Arizona Chapter 13 FAQs

Arizona Chapter 13 FAQs

After a person has accumulated significant debt that he cannot pay, he may consider the relief that bankruptcy can offer. However, it often is difficult to determine what type of bankruptcy to file. Chapter 13 offers an individual the opportunity to reorganize existing debt, including the discharge of certain types of debt, through a repayment plan that is negotiated with creditors. Some of the Arizona chapter 13 FAQs that a person may have about whether or not to file a Chapter 13 include:

What is Chapter 13?

A Chapter 13 bankruptcy is a type of debt relief that is afforded by the federal United States Bankruptcy Code. It involves a negotiated repayment plan where the debtor agrees to repay some or all of his debt over a period of three to five years. By negotiating with creditors, a person is able to formulate a plan with affordable payments. The Chapter 13 protects a person by eliminating the accrual of interest and penalties. At the conclusion of the plan time period, the dischargeable debts are deemed satisfied and the debtor can move forward without further liability. As this is overseen by a bankruptcy trustee and enforceable in court, it offers more certainty than negotiating with creditors outside of bankruptcy.

Why is a Chapter 13 right for me?

When a person has secured assets that he wants to retain or non-exempt property that he does not want to liquidate as part of a Chapter 7 bankruptcy. In addition, a person may not be eligible to file a Chapter 7 bankruptcy because income exceeds the limits for such an action. A person also may not be able to file a Chapter 7 if he has previously filed one within the last eight years. A skilled bankruptcy attorney will be able to explain the nuances between Chapter 13 and Chapter 7 bankruptcy actions.

Arizona Chapter 13 FAQs – Is a Chapter 13 plan a formal agreement?

Yes. This is a written document that details all the debt that will be repaid, the amount of money that will be paid to each creditor, and the timing of the payments. The payments are made to the designated bankruptcy trustee and then distributed to the creditors so that there is oversight over compliance with the agreement. The court must approve the plan before it is put into effect and creditors may file objections to the plan, which must be resolved by the court.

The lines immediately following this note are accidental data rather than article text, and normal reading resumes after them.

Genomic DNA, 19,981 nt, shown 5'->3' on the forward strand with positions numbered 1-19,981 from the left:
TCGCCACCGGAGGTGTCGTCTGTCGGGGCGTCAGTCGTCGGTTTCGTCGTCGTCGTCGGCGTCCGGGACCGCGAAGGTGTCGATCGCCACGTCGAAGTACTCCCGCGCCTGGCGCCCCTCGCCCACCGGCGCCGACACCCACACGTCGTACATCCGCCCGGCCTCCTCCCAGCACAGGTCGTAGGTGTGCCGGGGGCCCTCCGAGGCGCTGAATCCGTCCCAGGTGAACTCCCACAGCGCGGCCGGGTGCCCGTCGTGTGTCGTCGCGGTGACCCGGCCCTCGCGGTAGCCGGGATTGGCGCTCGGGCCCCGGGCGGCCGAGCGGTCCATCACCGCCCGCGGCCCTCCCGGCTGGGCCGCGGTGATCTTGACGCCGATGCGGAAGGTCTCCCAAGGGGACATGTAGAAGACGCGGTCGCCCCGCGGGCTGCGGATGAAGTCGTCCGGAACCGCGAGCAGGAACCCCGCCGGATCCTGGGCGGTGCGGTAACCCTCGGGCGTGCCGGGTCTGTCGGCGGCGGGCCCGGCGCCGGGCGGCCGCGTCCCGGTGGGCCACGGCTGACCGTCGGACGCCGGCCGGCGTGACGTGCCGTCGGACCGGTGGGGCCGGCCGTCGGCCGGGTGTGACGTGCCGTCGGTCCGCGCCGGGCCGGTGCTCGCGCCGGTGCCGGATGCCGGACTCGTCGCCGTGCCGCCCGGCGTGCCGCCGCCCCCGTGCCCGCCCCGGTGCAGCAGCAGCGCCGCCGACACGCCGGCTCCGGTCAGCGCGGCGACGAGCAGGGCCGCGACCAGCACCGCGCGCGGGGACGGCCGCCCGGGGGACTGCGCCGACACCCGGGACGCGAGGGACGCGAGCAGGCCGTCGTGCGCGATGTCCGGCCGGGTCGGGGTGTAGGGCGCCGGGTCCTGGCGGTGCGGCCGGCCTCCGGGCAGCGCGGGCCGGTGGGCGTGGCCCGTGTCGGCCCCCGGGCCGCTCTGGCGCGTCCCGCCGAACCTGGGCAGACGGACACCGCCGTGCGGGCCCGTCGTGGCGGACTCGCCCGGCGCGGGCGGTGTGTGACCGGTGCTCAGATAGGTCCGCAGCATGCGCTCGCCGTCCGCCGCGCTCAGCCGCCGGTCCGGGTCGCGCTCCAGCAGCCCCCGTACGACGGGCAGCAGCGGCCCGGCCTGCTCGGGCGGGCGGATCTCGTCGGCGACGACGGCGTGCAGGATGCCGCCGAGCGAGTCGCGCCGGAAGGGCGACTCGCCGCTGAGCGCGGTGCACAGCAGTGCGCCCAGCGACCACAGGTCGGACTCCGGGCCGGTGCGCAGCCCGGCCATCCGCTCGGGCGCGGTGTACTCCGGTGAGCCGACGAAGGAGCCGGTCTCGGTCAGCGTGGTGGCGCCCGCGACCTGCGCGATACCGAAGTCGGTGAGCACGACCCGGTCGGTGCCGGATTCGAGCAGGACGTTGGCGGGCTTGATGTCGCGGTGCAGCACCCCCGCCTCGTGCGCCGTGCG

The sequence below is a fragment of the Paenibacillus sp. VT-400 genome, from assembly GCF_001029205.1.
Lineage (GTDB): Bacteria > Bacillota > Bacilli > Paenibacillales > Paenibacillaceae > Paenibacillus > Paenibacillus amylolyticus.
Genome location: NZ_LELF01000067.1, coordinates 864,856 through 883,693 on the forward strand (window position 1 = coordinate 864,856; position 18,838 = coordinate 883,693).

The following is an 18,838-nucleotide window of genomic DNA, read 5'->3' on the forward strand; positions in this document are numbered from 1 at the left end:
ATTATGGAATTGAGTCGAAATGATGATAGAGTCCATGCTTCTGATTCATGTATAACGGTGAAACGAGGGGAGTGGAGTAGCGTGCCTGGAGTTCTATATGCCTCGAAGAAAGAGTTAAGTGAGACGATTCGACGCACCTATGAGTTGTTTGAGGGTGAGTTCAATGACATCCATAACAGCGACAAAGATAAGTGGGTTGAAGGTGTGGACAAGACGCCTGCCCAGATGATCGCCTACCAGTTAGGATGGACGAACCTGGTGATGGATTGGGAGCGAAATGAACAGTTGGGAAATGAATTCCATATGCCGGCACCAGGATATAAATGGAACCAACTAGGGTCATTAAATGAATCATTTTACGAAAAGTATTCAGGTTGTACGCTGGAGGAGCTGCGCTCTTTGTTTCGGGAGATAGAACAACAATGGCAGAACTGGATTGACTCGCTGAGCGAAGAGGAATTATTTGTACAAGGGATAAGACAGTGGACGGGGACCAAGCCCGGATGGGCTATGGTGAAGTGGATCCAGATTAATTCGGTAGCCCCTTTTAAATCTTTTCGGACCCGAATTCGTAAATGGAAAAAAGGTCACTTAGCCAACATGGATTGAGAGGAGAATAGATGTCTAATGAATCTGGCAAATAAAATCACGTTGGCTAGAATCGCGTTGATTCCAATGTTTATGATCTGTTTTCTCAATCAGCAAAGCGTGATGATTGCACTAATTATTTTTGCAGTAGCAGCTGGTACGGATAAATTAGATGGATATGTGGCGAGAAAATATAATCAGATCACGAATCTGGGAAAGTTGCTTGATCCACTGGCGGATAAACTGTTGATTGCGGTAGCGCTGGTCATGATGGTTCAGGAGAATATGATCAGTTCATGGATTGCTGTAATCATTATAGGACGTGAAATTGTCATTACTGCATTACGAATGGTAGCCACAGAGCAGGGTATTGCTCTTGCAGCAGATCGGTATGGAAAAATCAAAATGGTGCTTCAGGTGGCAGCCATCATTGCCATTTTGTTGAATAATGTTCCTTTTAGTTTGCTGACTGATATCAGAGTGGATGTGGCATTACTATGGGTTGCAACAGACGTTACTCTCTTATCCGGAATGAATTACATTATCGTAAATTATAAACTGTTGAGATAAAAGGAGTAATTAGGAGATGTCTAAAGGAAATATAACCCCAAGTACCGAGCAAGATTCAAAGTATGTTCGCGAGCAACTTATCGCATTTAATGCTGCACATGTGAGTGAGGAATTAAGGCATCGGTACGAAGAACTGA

Arizona Chapter 13 FAQs – Will a Chapter 13 bankruptcy allow me to keep my home?

Often, a person will file for bankruptcy when he is behind on mortgage payments and there is a risk of foreclosure. The homeowner sits down with his creditors and determines whether there is adequate income to make payments on overdue debt while continuing to make current payments. If a payment plan is manageable, then the details are worked out and the homeowner may keep his home. Under Illinois law, a foreclosure takes seven months or more after a foreclosure action is commenced. However, it is a good idea to consult with a bankruptcy attorney as soon as possible after determining that it is not going to be possible to catch up on delinquent debt without help.

Arizona Chapter 13 FAQs – How can an attorney help with a Chapter 13 bankruptcy case?

There are many different steps involved in a Chapter 13 bankruptcy petition and case, including obtaining approved credit counseling prior to filing a bankruptcy case. An attorney can assist with the following:

  • Help a debtor gather all necessary documents;

  • Prepare the petition;

  • Appear with the debtor in court;

  • Make court appearances on behalf of the debtor;

  • Assist in the preparation of a budget to determine reasonable payments;

  • Draft the Chapter 13 plan and have it approved;

  • Respond to any objections; and

  • Obtain the discharge of debt at the conclusion of the plan period.

Arizona chapter 13 FAQsIf you live in the Chicago area, a skilled Illinois bankruptcy attorney is ready to assist you with learning about your options and preparing the bankruptcy filing that is right for you. Call AZ Debt Relief Group, PLLC at (602)-466-9631 to schedule an appointment. Often, we can answer many of your initial questions over the telephone.